An intercom can be a useful tool or a fun toy. In this project, I am going to show you how to make a simple intercom using a pair of old corded telephones. This is an easy electronics project that is great for beginners and fun to do with children. 

Step 1: Materials

Two Corded Telephones
Phone Cord
9 Volt Battery
300 ohm Resistor (270 ohm or 330 ohm can also work)
Heat Shrink Tubing
9 Volt Battery Connector
Small Plastic Project Housing

Wire Strippers
A Sharp Knife
Soldering Iron
Screw Driver
<p>hi is it possible to connect 4-5 phones ?? How? </p><p>Is it possible to ring the phone 2 using a number or switch?</p><p>Is it possible not to use a resistor?</p>
Yes. Connect all the phones in series.<br />It is possible but adding a ringing function makes it a lot more complicated<br />If your power supply is 6 volts such as 4 AA batteries, then you would not need a resistor.
<p>Hi, do you think a public payphone type of phone would be suitable for this? Or does this only work only on the ordinary kind? </p>
<p>I don't know how public pay phones are wired up. But it is worth a try.</p>
<p>What type of 300 and 600 ohm resistor do I buy? How many watts, volts, etc? I looked online and there's many different types. A link to Amazon would be great.</p>
I used a 1/4 watt. The specific type doesn't matter.
<p>Hello. I successfully hooked up two old rotary phones together by using a 9v battery between them. Now, will using 9v with no resistors harm the phones in any way either in short time use or long term use? I can use 6v if that is better.<br><br>Another question: Inside the phone wire there are three wires; red, blue and white. I found out that white is (-) and red is (+). I am unsure what the blue one does. <br><br>Do you know if there is any signal output when phone 1 is lifted off? I wanted to hook it up so that a 12v buzzer sounds(next to phone 2) when the handle of phone 1 is lifted off. Maybe the third wire gives power when the phone is lifted off? </p>
<p>6 volts would be best. There can be as many as 4 wires in the cord. Just worry about the red one. The switch that is on the base of the phone just connects the signal wire when the phone is picked up so that you only hear someone when the phone is off the hook. But you could rewire it to use one of the extra wires to activate a buzzer.</p>
<p>Hello, I just attempted to do this project with two old 2554 phones. I have tried 3 different power supplies ranging from 5-8 volts DC with 200ma to 1 amp of current and none seem to be able to power the phones. Then I finally tried my 12 volt battery and it supplies enough power, but only 1 phone will transmit. I even replaced the handset cord to rule out a possible bad cord and eliminated the possibility of broken power wire. Any ideas as to why my circuit isn't working correctly? Thanks</p>
I don't know. One of the phones might be broken.
<p>I tested both out prior to attempting to do the project. Both phones worked on the phone line. I'll figure it out sometime. I only did the project because I thought it'd be something fun to mess with. </p>
<p>Hi, I am looking for any readily available cordless phones(pair) for intercom connectivity without phone line ...can you please suggest any model available online.</p>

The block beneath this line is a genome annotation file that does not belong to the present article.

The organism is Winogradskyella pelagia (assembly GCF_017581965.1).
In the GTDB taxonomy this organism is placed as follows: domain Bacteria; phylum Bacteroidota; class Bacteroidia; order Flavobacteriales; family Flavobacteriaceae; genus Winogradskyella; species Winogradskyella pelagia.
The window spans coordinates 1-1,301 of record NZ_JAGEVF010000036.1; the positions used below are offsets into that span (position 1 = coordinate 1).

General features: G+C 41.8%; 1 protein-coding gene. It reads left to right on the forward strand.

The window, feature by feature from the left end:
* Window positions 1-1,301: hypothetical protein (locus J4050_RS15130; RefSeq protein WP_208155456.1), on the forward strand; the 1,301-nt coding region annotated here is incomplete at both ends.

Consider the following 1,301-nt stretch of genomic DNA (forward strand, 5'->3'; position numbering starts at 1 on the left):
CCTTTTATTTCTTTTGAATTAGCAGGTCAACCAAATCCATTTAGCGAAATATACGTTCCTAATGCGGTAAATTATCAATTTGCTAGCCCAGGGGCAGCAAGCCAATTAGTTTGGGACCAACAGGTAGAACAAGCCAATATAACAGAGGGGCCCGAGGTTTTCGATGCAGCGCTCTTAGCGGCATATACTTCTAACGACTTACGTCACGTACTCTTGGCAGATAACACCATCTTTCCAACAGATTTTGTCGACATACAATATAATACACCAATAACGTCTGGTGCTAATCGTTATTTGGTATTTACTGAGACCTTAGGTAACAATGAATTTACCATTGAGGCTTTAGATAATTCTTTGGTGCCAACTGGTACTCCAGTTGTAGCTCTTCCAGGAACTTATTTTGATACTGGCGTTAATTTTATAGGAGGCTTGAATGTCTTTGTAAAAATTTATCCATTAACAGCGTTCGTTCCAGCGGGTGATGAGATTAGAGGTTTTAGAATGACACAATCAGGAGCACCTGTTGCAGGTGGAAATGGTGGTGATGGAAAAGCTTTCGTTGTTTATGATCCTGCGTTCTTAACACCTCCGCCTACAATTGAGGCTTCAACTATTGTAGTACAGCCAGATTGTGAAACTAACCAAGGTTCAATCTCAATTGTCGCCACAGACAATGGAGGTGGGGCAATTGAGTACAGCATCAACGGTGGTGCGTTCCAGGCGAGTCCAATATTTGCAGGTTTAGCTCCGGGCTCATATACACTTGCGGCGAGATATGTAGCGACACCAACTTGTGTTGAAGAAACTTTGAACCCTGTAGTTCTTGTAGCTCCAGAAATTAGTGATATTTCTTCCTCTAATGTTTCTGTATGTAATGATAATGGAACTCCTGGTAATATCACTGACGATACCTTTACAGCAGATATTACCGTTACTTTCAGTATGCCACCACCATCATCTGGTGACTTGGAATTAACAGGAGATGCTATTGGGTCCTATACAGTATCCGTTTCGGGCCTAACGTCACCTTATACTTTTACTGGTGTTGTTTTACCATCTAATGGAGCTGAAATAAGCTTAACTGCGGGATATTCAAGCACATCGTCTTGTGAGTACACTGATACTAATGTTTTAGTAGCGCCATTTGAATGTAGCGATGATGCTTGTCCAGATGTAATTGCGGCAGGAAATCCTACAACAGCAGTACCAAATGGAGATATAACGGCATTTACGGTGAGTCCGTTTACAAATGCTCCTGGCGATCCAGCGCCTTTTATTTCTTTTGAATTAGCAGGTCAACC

Sorry. I have no suggestions.
<p>I built this to do an off grid intercom between buildings about 200 ft apart at my property. This part is really simple - the trick is to get it to ring. I successfully rigged a buzzer system, but now I'm trying to refine it to make the phones actually ring. I also modified the system to run of a micro solar system with a car battery rather than a 9 volt battery (Overkill, but I plan to add more stuff to the system). When I get it done, I'll post my own instructable.</p>
Cool idea.
<p>How difficult would this be to convert to a multi person system. say 5 users. Do you just pigtail all the wires together?</p>
<p>I am not sure. You could probably just connect them in series in a big loop. Try connecting the red wire to the green wire of the previous one until they are all connected.</p>
<p>Hi am Keshav see brother ur given just 2 telephone intercom connection yes that is really good but i want go hot line connection how its please give me suggestion </p><p>Thank you </p>
I am not sure I understand what you are asking about. Could you please clarify.
<p>Hello! Can I ask something? Can you put a schematic on how you put a buzzer / led to both telephones?</p>
You can just wire them up in series like this<br />http://cdn.instructables.com/F2D/MLM1/HEBNHKGW/F2DMLM1HEBNHKGW.LARGE.jpg
<p>I made the project and I also added a on/off switch. I also changed the project box to an altoids tin lined with duck tape on the interior</p>
<p>I need to run a line about 150ft long will this work?</p><p>Can I power it off a 12v battery?</p><p>What does the resistor do? Will I need it?</p><p>Thanks, Kaden</p>
Yes it will work. Yes you can use a 12 volt battery. All you to do is use a slightly larger resistor. The resistor drops the voltage down to about 6 volts (the voltage that the parts are designed to work with). If you are using a 12 volt battery try using a resistor that is close to 600 ohms.
<p>thanks for the clairifictaion!</p>